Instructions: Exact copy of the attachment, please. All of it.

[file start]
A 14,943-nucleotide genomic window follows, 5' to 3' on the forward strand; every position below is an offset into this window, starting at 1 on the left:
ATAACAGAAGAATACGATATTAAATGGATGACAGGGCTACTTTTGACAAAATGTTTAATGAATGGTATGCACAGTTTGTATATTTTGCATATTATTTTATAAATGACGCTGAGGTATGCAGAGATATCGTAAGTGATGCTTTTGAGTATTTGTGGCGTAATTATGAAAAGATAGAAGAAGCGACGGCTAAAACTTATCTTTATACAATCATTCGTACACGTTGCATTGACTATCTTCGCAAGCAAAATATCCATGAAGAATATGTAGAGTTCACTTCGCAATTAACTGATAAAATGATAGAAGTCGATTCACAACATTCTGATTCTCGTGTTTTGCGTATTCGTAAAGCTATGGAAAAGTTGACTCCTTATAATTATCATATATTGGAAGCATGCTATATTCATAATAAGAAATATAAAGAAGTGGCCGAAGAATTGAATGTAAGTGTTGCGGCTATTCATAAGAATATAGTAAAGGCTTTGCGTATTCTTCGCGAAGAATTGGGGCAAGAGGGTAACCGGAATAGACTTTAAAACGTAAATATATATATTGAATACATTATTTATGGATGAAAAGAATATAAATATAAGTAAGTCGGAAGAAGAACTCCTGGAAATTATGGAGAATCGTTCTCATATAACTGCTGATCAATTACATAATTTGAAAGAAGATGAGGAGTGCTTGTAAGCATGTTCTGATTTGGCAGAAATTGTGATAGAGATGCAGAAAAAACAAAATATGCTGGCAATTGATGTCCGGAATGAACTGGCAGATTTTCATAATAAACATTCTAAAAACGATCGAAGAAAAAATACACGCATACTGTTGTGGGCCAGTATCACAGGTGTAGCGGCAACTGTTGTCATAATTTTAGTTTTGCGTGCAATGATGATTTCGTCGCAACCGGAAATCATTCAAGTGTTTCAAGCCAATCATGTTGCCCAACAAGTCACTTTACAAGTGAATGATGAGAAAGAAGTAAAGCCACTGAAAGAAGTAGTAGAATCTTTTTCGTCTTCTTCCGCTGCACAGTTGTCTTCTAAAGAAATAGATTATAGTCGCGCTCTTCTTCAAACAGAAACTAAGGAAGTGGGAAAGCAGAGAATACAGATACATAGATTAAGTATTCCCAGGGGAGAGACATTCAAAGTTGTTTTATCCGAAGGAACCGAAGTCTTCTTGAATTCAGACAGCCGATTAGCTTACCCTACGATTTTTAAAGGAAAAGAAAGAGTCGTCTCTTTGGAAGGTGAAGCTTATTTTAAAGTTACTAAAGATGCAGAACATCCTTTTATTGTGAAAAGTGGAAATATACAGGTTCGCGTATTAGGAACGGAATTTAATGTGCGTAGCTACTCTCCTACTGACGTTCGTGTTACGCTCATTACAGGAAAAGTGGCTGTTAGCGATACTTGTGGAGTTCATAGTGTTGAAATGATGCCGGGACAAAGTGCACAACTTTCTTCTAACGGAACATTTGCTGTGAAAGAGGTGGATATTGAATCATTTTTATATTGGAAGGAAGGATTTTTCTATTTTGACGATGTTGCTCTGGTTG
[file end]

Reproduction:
A 14,943-nucleotide genomic window follows, 5' to 3' on the forward strand; every position below is an offset into this window, starting at 1 on the left:
ATAACAGAAGAATACGATATTAAATGGATGACAGGGCTACTTTTGACAAAATGTTTAATGAATGGTATGCACAGTTTGTATATTTTGCATATTATTTTATAAATGACGCTGAGGTATGCAGAGATATCGTAAGTGATGCTTTTGAGTATTTGTGGCGTAATTATGAAAAGATAGAAGAAGCGACGGCTAAAACTTATCTTTATACAATCATTCGTACACGTTGCATTGACTATCTTCGCAAGCAAAATATCCATGAAGAATATGTAGAGTTCACTTCGCAATTAACTGATAAAATGATAGAAGTCGATTCACAACATTCTGATTCTCGTGTTTTGCGTATTCGTAAAGCTATGGAAAAGTTGACTCCTTATAATTATCATATATTGGAAGCATGCTATATTCATAATAAGAAATATAAAGAAGTGGCCGAAGAATTGAATGTAAGTGTTGCGGCTATTCATAAGAATATAGTAAAGGCTTTGCGTATTCTTCGCGAAGAATTGGGGCAAGAGGGTAACCGGAATAGACTTTAAAACGTAAATATATATATTGAATACATTATTTATGGATGAAAAGAATATAAATATAAGTAAGTCGGAAGAAGAACTCCTGGAAATTATGGAGAATCGTTCTCATATAACTGCTGATCAATTACATAATTTGAAAGAAGATGAGGAGTGCTTGTAAGCATGTTCTGATTTGGCAGAAATTGTGATAGAGATGCAGAAAAAACAAAATATGCTGGCAATTGATGTCCGGAATGAACTGGCAGATTTTCATAATAAACATTCTAAAAACGATCGAAGAAAAAATACACGCATACTGTTGTGGGCCAGTATCACAGGTGTAGCGGCAACTGTTGTCATAATTTTAGTTTTGCGTGCAATGATGATTTCGTCGCAACCGGAAATCATTCAAGTGTTTCAAGCCAATCATGTTGCCCAACAAGTCACTTTACAAGTGAATGATGAGAAAGAAGTAAAGCCACTGAAAGAAGTAGTAGAATCTTTTTCGTCTTCTTCCGCTGCACAGTTGTCTTCTAAAGAAATAGATTATAGTCGCGCTCTTCTTCAAACAGAAACTAAGGAAGTGGGAAAGCAGAGAATACAGATACATAGATTAAGTATTCCCAGGGGAGAGACATTCAAAGTTGTTTTATCCGAAGGAACCGAAGTCTTCTTGAATTCAGACAGCCGATTAGCTTACCCTACGATTTTTAAAGGAAAAGAAAGAGTCGTCTCTTTGGAAGGTGAAGCTTATTTTAAAGTTACTAAAGATGCAGAACATCCTTTTATTGTGAAAAGTGGAAATATACAGGTTCGCGTATTAGGAACGGAATTTAATGTGCGTAGCTACTCTCCTACTGACGTTCGTGTTACGCTCATTACAGGAAAAGTGGCTGTTAGCGATACTTGTGGAGTTCATAGTGTTGAAATGATGCCGGGACAAAGTGCACAACTTTCTTCTAACGGAACATTTGCTGTGAAAGAGGTGGATATTGAATCATTTTTATATTGGAAGGAAGGATTTTTCTATTTTGACGATGTTGCTCTGGTTG